Accessibility: the benefits and challenges of Web 2.0
Design, design, design
WCAG says that all functions and information should be available without using a pointing device such as a mouse. This is essential for blind users (who cannot point) but is also required by some users with muscular-skeletal impairments such as RSI or missing upper limbs. These users control the computer by a limited number of short-cut keys or switches; pointing is very difficult with these input devices.
Visualisation technology needs to be built so that all its functions can be accessed without a pointing device. For example simple controls such as zoom-in must be accessible via menus and short-cut keys. Further, any object in the visualisation, for example a process box in a business flow diagram, should be accessible via alternative techniques. Possible techniques include:
- A separate pane with a list of the objects that can be chosen.
- A say-what-you-see function, which enables a user to speak or type the name of the object and for it to be highlighted.
- A tab function that jumps from one object to the next.
Finally, let me discuss visualisation and users who are blind and depend on screen-reader technology. How can the information that has been visualised be supplied in a form that a screen-reader can process it?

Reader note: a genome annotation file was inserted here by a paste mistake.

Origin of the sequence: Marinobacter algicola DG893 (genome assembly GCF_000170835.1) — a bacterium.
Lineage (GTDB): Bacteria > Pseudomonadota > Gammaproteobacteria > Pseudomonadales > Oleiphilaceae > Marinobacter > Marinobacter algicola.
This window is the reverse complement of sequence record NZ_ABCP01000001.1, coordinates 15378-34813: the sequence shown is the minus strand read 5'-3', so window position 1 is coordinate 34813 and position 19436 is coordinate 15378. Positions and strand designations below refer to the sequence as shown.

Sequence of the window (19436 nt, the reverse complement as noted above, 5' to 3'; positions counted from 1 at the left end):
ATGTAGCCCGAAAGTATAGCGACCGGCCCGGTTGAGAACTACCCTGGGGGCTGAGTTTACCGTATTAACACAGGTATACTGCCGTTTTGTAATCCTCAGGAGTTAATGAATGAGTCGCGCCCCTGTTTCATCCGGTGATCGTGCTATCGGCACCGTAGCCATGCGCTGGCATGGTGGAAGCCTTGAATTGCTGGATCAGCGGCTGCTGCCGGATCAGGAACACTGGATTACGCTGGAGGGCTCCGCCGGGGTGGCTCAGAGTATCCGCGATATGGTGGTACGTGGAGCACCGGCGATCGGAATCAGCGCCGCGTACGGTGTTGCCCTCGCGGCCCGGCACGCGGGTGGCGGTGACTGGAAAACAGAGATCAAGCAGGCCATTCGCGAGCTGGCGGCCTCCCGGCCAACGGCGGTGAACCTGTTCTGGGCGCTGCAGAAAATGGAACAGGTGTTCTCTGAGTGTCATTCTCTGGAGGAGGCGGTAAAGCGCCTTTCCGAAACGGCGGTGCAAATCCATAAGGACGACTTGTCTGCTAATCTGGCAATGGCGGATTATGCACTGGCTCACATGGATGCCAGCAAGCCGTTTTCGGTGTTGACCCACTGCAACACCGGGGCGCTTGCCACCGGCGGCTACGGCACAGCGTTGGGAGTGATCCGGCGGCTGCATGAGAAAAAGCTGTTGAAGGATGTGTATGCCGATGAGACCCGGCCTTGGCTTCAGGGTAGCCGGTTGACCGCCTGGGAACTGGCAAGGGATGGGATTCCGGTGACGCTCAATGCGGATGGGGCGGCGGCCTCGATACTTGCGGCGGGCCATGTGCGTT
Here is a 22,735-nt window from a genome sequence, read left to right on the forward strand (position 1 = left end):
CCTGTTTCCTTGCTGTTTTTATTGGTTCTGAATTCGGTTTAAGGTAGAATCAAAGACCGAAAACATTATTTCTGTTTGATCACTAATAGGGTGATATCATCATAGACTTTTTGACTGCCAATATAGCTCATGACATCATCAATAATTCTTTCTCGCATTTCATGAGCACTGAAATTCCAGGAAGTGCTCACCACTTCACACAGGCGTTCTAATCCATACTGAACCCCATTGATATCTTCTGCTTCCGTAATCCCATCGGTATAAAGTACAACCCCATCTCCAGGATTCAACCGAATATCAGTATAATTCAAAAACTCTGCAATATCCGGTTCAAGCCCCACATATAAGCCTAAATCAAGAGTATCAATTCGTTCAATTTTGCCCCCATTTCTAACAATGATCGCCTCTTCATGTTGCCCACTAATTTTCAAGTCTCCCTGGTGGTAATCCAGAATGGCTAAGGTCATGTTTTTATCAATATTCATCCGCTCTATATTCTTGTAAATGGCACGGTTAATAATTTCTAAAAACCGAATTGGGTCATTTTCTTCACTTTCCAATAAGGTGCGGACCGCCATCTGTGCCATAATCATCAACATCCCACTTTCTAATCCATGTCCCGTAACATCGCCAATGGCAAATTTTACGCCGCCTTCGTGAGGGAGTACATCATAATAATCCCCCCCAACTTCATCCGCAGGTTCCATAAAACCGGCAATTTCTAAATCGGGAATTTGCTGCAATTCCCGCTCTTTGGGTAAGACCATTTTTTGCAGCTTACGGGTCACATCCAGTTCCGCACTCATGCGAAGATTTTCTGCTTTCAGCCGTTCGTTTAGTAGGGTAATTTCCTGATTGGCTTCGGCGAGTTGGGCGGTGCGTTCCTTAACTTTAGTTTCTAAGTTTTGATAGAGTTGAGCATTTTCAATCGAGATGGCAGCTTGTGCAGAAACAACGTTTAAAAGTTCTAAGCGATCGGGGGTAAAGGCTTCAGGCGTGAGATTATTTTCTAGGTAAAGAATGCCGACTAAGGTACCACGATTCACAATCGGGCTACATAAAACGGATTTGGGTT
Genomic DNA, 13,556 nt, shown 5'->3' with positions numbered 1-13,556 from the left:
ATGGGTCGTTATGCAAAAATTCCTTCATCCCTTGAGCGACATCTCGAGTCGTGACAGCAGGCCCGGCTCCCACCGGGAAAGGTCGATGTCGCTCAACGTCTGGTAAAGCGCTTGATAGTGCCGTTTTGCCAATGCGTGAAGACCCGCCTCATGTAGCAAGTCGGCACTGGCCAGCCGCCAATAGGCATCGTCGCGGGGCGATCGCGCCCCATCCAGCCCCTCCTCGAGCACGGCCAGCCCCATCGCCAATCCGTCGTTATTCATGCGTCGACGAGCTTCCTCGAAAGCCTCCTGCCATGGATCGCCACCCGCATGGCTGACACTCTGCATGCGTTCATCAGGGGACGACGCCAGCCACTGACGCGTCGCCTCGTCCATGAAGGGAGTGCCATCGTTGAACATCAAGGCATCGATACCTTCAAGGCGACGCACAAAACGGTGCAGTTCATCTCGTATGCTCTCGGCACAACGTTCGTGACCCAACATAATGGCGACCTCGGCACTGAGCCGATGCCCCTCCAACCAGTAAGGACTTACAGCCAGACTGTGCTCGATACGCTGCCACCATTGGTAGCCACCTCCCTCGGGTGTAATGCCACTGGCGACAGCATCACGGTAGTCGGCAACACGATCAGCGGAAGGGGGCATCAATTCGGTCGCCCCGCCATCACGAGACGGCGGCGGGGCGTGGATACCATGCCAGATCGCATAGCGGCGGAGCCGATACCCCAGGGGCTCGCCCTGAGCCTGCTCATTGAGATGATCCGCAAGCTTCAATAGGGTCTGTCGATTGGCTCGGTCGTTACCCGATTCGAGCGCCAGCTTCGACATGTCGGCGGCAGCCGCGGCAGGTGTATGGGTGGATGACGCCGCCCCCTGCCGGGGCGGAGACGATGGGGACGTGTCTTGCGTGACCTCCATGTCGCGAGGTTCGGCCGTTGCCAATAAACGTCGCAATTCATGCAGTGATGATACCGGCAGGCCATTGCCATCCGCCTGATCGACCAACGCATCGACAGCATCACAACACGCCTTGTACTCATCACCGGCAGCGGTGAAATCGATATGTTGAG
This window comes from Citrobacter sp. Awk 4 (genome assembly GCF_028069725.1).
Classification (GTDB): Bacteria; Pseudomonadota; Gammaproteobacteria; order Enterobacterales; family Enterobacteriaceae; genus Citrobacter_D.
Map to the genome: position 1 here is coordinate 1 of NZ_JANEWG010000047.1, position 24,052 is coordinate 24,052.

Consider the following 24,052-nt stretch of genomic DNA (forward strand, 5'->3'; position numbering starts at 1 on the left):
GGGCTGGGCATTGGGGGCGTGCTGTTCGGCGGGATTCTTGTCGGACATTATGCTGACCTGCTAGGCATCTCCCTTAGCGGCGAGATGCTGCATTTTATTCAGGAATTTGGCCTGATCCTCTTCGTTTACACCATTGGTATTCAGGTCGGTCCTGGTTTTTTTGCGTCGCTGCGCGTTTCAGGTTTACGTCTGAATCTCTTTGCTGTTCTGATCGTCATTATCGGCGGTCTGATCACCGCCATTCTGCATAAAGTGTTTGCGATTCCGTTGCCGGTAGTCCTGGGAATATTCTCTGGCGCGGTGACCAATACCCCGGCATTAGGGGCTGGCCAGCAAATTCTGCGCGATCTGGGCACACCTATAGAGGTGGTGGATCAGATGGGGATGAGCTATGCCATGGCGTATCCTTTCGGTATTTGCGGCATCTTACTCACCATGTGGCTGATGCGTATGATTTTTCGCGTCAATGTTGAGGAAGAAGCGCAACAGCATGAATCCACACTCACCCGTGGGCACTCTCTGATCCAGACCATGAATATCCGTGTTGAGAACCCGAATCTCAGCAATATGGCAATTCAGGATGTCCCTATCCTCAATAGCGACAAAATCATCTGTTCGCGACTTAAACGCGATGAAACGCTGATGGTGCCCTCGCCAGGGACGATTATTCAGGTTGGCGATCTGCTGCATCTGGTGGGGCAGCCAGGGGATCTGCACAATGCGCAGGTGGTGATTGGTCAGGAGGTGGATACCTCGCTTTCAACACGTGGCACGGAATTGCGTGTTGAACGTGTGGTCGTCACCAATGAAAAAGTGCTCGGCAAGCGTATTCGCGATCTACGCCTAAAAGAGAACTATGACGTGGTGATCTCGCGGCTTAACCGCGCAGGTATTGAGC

Dashboards basically visualise tables of information so the screen-reader should be presented with well marked-up tables, any information that is highlighted in the visualisation (e.g. a traffic light that has gone red) should be available in a separate section that can easily be navigated to, for example by having a section with a header of ‘highlights’.
Diagrams, such as business flow diagrams, should provide lists of the objects in the diagram and for each one, on request, further details. The details should include the type, name, description, position and a list of links to other objects. With this type of information the user will be able to navigate around the diagram and develop a mental image of the diagram or more precisely an understanding of the concept the diagram attempts to portray.
Maps and other spatial representations are the most difficult to support. The question that needs to be answered is what information would a blind person want from such technology. My understanding is that this would include:
- How do I get from A to B?
- What is the nearest station, coffee shop, bank to B?
- What countries border C?
- Which towns does River R flow through?
All of this information needs to be provided in a structured text format that the screen-reader can navigate like a document.
Most of the functionality I have described above has to be provided by the visualisation technology rather than by the webmasters. I will be reviewing suppliers of visualisation software during the summer.
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What a load of 'old hat'
These accessibility issues and solutions have been around for years .. what exactly was the point of this article??
And the point of this article was?
Something considered on the opportunities for the cognitively disabled in the light of rich semantics of Web 2.0 might match with the title - but since 80% of developers can't be arsed adding alt tags, who are we kidding anyway.
Its far from the most interesting of stuff going on in accessibility in any case .... I suppose it would be too much to hope for some coverage of the horrors of WCAG2... or how WAI has gone to hell in a IBM handcart.
Hmm...what benefits are for those who is Deaf?
Hmm, what about the Deaf user(s)?